The 2003 UNESCO Convention provides each of the state parties the freedom to explore their own means for implementation. Here, the strategic goals of the Convention and the ORF are to be translated from the international scope to the various levels in Belgium, as State Party to the Convention, where the Flemish Community has competence for cultural affairs and education. The UNESCO-accredited NGO Workshop Intangible Heritage (in Belgium) has taken on a crucial role as a competent body in the implementation in the field in Flanders. Jorijn Neyrinck, director of the organisation, made linking intangible heritage and education a high priority on the organisation’s research agenda in 2019. As a full-time teacher in secondary education in Flanders and an arts and archaeology working student at the Vrije Universiteit Brussel (VUB), I decided to investigate the link between intangible heritage and education in the region. At the VUB, Marc Jacobs coordinates the UNESCO chair on critical heritage studies and safeguarding the ICH. With the help of Marc Jacobs and Jorijn Neyrinck, I submitted a research proposal to the VUB. The master thesis aimed to critically examine the implementation of the 2003 Convention in the formal education system in Flanders. The above-mentioned periodic reporting mechanism, as described in Article 29 of the Convention and Article 152 of the Operational Directives, highlights the relevance of this study. Belgium will need to deliver a new periodic report by December 2021. The research project was not only a case of assessing the current status in Flanders but also about making recommendations for future policy and practice in light of the recently developed ORF. From this perspective, this investigation can be seen as a baseline measurement on which to build.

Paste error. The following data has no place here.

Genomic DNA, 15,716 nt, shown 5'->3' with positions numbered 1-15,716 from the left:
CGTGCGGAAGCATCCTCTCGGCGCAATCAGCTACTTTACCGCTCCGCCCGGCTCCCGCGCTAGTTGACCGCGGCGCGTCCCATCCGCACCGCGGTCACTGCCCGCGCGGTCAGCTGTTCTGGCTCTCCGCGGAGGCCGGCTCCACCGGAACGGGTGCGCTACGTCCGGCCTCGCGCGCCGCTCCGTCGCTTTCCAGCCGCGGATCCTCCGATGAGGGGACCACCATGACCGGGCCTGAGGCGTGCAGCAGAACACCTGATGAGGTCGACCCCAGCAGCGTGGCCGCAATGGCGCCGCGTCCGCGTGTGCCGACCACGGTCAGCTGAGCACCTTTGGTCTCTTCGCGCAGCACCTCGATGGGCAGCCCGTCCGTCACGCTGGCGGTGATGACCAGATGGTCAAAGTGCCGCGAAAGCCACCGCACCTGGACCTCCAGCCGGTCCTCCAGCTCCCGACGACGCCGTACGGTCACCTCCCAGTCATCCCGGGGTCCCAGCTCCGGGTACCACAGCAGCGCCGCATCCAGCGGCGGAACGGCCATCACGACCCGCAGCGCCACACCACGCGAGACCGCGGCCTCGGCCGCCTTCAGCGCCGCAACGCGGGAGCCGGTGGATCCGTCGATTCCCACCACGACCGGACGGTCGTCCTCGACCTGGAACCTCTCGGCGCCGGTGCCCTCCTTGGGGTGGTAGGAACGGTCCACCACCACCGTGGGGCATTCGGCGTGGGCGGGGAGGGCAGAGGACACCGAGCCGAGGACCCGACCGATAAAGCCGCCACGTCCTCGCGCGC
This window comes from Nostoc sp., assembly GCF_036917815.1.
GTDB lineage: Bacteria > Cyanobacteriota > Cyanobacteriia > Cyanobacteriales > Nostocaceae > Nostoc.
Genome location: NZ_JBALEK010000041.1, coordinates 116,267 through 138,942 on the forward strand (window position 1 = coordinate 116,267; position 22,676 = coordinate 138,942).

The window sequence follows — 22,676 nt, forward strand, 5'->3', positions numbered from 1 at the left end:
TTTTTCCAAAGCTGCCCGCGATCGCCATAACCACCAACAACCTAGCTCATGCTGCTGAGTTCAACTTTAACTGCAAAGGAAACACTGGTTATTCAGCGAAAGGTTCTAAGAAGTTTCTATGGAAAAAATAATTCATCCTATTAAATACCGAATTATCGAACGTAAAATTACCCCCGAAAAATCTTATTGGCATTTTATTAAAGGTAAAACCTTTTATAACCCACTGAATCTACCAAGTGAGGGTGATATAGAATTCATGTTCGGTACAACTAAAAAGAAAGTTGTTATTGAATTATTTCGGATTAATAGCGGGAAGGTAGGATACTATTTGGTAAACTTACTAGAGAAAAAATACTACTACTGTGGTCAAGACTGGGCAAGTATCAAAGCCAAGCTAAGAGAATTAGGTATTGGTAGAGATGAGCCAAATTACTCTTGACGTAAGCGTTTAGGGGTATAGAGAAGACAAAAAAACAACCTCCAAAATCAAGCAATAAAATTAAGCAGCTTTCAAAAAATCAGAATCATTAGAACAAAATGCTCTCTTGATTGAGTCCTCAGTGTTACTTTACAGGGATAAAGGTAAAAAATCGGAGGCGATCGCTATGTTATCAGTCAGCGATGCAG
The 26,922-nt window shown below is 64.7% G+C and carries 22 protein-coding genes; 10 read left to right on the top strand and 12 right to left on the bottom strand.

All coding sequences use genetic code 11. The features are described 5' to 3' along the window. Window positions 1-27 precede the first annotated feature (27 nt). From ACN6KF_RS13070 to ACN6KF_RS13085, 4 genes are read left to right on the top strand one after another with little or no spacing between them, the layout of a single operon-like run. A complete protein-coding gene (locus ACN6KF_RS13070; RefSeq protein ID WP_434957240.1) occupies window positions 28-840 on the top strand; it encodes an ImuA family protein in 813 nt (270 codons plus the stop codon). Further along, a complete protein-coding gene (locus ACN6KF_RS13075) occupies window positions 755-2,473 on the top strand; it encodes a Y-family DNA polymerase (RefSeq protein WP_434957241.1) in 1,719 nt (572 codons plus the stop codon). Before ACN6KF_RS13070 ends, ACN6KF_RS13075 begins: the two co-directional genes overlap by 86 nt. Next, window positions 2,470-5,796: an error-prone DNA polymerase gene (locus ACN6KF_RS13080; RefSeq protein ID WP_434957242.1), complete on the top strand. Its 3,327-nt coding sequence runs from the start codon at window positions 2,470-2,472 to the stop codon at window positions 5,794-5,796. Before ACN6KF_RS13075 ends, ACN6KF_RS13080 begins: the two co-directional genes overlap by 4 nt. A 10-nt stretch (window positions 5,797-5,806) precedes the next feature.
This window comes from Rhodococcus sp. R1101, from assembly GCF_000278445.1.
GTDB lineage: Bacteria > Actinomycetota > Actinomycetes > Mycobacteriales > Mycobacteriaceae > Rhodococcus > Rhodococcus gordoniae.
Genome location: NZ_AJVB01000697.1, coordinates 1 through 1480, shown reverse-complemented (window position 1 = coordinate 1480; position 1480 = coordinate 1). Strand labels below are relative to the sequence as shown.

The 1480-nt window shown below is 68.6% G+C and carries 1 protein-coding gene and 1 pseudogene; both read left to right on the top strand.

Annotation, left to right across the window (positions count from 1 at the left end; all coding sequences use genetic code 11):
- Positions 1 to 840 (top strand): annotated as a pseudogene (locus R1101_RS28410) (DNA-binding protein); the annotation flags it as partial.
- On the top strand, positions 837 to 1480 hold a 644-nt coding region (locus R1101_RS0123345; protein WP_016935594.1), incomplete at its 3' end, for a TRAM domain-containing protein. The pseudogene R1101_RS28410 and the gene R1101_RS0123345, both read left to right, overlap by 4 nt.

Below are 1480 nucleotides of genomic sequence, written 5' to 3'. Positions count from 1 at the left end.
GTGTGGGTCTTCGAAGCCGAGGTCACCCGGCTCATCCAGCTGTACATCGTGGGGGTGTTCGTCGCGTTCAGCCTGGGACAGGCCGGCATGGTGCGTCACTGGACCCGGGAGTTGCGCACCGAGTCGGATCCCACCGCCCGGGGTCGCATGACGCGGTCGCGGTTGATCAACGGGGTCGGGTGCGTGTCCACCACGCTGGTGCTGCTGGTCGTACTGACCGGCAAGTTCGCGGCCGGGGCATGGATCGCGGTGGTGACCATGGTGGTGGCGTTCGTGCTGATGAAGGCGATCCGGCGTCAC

At the outset, the learning outcomes for primary and secondary education, developed by the Flemish government and civil service (2020), were screened using the ORF and the Guidance Notes elaborated by external experts and consultants. Relevant indicators for this qualitative analysis are 4, 5 and 6. They can be found in the thematic area ‘transmission and education’. The first two were used to measure educational policy implementation, learning outcomes and supplementary initiatives. Core indicator 6, concerning higher education, was left out of the screening process. However, solely employing this approach would not suffice. According to Article 171 of the Operational Directives, communities, groups and individuals (CGIs) need to be involved (UNESCO: 2018; Blake: 2019; Jacobs: 2020). Further, relevant experts and cultural brokers within or outside the cultural sector should also be considered. To investigate the participation of both, the development process of educational policy and curricula was examined. Here, the thesis drew on in-depth interviews with policy advisers and relevant stakeholders in the (intangible) cultural heritage and education sectors. Finally, during this research, the thesis explored the connections with international frameworks, such as the Sustainable Development Goals and other UNESCO concepts used in Flemish educational policy.